Nehlen won three national coach of the year awards in 1988, and was named the Big East Coach of the Year in 1993. He was inducted into the College Football Hall of Fame in 2005.

Now let’s look at their bowl game records — if we dare. Neither of them posted great results in this area.

Nehlen’s Mountaineer squads went to 13 bowl games, but won just four of them. He actually won three of his first four bowls at WVU, but then lost eight bowl games in a row before winning his last bowl in his final season.

This run of bowl futility is probably the major reason that plane kept flying the “Nehlen must go” banner over Mountaineer games, and why Larry Barnes — and others — are still unhappy with Nehlen.

Rodriguez, by comparison, went two for five in his bowl appearances at WVU. In fact, he lost his first three bowl games in a row. He then won his last two, before quitting prior to the Fiesta Bowl in 2007.

Just as Nehlen’s bowl game failures turned some WVU fans against him, Rodriguez alienated many Mountaineer followers through his actions at the end of the 2007 season.

That year, the Rodriguez-led Mountaineers, with just one loss late in the season, were ranked No. 2 in the BCS standings and No. 1 in the Coaches’ Poll, both the highest rankings ever for WVU.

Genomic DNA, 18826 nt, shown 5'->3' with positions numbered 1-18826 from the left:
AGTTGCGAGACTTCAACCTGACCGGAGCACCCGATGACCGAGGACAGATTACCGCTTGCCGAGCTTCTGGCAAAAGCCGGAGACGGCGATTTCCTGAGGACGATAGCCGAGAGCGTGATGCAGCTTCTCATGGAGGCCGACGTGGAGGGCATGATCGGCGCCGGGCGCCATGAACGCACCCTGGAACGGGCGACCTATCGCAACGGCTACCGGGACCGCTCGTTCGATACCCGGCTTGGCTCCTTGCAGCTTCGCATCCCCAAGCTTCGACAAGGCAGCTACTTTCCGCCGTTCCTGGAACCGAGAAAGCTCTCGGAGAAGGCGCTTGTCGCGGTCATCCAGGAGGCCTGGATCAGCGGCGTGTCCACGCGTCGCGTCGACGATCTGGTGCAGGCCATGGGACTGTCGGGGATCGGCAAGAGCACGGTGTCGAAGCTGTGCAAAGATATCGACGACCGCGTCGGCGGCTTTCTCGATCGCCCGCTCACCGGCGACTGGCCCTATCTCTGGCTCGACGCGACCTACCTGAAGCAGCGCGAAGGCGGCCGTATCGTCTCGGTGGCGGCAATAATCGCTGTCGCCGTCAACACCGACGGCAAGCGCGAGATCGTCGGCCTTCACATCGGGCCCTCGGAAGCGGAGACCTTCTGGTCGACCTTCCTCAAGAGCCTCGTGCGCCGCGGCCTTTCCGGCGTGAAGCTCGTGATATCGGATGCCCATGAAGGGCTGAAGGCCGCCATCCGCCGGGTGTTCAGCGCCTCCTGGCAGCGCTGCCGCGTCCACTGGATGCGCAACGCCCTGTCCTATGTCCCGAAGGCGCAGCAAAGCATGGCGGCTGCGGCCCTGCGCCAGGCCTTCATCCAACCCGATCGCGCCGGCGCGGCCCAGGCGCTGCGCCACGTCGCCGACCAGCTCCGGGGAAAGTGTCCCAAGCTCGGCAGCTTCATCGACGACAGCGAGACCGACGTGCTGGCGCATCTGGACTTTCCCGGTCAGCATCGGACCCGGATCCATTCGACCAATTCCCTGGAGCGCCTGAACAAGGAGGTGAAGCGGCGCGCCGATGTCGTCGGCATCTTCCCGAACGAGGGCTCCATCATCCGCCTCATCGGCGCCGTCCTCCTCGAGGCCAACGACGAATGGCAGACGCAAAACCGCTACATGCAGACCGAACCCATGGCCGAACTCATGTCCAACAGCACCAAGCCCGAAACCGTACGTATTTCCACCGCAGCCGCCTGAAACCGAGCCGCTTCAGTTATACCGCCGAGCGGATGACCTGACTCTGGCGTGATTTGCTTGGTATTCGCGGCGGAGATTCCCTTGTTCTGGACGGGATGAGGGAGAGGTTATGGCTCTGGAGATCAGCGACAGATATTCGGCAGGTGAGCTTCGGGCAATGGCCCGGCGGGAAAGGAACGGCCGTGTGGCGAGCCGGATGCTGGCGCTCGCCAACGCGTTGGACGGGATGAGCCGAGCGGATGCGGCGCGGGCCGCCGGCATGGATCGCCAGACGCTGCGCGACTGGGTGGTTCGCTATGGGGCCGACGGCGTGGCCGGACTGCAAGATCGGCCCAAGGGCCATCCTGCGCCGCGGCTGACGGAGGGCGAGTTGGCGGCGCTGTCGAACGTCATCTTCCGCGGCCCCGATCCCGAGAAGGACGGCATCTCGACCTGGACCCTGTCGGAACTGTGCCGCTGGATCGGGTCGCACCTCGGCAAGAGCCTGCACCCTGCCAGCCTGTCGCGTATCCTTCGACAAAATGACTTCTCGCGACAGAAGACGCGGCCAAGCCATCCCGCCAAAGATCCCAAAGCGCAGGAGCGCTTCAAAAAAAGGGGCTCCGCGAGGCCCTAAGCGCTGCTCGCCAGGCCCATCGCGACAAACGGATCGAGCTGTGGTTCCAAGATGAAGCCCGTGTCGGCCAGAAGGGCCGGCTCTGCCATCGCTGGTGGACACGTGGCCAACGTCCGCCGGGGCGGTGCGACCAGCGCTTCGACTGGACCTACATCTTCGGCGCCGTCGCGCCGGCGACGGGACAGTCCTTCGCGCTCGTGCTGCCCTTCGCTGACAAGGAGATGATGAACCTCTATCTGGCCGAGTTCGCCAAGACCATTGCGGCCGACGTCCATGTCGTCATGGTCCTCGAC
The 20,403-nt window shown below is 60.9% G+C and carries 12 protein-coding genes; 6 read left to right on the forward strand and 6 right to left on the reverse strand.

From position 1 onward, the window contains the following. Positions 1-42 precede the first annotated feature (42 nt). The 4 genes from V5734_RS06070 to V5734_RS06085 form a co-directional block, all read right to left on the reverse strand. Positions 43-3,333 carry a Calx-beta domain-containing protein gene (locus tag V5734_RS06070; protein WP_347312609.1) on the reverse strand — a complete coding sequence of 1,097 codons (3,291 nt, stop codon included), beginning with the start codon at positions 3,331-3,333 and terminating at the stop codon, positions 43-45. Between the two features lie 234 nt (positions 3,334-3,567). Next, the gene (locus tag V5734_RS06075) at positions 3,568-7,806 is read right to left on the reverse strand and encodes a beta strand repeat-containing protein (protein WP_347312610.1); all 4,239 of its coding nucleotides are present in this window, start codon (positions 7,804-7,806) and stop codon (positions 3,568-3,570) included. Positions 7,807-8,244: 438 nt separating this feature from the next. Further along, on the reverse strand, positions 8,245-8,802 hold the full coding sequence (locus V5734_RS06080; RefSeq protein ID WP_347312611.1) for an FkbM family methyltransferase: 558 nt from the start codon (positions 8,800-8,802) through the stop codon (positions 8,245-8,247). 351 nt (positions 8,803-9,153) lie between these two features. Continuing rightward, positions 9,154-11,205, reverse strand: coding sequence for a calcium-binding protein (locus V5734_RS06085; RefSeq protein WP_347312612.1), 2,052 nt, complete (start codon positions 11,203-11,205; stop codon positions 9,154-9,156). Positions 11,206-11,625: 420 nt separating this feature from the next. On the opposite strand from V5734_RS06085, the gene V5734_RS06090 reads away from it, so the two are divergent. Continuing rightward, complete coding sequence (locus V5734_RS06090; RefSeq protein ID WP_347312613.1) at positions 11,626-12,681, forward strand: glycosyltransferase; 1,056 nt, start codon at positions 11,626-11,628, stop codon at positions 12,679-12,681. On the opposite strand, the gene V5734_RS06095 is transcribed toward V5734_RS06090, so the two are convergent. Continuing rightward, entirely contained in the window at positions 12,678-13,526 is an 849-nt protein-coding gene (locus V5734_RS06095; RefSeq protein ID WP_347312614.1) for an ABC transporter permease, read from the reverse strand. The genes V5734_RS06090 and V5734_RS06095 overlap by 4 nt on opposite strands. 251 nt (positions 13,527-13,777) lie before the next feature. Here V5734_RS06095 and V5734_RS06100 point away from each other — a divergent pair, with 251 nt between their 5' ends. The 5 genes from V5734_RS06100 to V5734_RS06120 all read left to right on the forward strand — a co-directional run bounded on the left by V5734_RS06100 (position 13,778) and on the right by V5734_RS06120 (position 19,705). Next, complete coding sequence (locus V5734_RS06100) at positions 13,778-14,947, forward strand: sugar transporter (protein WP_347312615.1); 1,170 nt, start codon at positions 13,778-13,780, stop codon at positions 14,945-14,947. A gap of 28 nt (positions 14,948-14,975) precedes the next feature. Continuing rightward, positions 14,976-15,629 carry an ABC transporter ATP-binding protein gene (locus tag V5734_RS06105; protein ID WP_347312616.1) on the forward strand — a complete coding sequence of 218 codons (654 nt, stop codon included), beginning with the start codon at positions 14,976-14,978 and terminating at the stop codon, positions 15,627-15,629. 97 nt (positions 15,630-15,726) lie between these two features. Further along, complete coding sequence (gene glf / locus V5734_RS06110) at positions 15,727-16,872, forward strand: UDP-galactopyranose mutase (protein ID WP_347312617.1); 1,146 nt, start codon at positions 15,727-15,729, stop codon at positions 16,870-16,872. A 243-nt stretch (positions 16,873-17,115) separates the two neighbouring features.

Things were falling in line for WVU to play for the national title, but then the Mountaineers lost the final game of the regular season, at home to unranked Pitt — a horrible memory for any WVU fan.

Rodriguez then announced he would be leaving the school and the team — to become the coach at the University of Michigan — before WVU’s appearance in the Fiesta Bowl.

That would have been enough to sour many fans’ opinions of Rodriguez, but he also left WVU just four months after renogotiating his contract. WVU eventually sued Rodriguez, claiming breach of contract because he allegedly failed to pay the first installment of his $4 million buyout clause.

WVU fans miffed at Rodriguez were amused when his first team at Michigan finished 3-9, the worst season in school history. He coached two more years at Michigan before being fired.

The way Rodriguez exited Morgantown definitely hurt the reputation of this West Virginia native son. A poll in 2013 showed 47 percent of West Virginia voters had an unfavorable opinion of him, while only 11 percent saw him in a positive light.

Personally, I believe they were both great coaches at WVU, and I can even see why someone might think Rodriguez was the better coach. But Don Nehlen was no “joke” — and once he came to Morgantown, neither was the football team.

Oh, and I should point out that a reader added an interesting comment about the Major Harris vs. Pat White quarterback controversy.

“Like them both but gotta go with Pat,” Steven Creasey wrote, then added his reasoning: “He stayed in school.”

True enough, Major Harris left school after his junior year to try his hand at the NFL draft, as reports circulated that he wasn’t happy at WVU any longer.

On the other hand, Pat White was the Mountaineers’ starting quarterback from his freshman year through his senior campaign, and he led his team to four straight bowl wins –that’s reason enough for Pat White to be a hero in this state. Let’s hear it for loyalty to WVU! Let’s go, Mountaineers